Can you explain the puppy's pedigree?


A good breeder should be able to tell you something about dogs on your puppy's pedigree. Have them explain the often cryptic letters and titles awarded, and get a good feel that they know the lines they are breeding from. At the very least, they should be able to provide you with a 4 generation pedigree and be able to tell you about the dogs.


You might see the same dogs listed a few times on the pedigree - the breeder should be able to point out any linebreeding and inbreeding and explain the benefits and dangers of both.


Where were the puppies raised? How have you socialized them?


What you're looking for here is an indication of what kind of socialization the puppies have had. Ideally, you want the breeder to have raised the puppies in the house, around the normal daily activities of a household so they are used to the noises and activity of humans. Someone who says "in the garage" or "in the kennels" can also have well socialized puppies, but you need to be more careful. Have they spent enough time with the puppies?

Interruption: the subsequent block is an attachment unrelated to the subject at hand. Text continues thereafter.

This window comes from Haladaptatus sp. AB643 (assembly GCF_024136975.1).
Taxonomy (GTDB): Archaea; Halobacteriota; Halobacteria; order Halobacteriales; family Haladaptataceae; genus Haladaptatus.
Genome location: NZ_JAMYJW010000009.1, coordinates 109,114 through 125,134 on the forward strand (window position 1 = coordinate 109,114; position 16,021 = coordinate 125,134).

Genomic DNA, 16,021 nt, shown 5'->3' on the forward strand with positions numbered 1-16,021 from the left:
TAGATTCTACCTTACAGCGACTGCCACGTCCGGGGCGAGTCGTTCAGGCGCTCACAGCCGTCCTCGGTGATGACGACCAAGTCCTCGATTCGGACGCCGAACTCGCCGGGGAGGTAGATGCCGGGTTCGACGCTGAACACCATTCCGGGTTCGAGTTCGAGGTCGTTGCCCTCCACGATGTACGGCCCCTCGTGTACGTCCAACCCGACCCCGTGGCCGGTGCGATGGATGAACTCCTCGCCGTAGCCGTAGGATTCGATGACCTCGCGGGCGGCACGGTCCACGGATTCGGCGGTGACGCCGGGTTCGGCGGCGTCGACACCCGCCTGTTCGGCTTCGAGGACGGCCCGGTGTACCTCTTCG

Socialization is so important to getting a well-adjusted, well-mannered dog. Puppies should have been exposed to people, other dogs, new situations, normal household sounds and activities in order to learn. A puppy raised without this important social interaction can be shy, fearful, aggressive, or have other problems as they get older. Dogs need to know how to play, how to handle new situations, how to relate to people.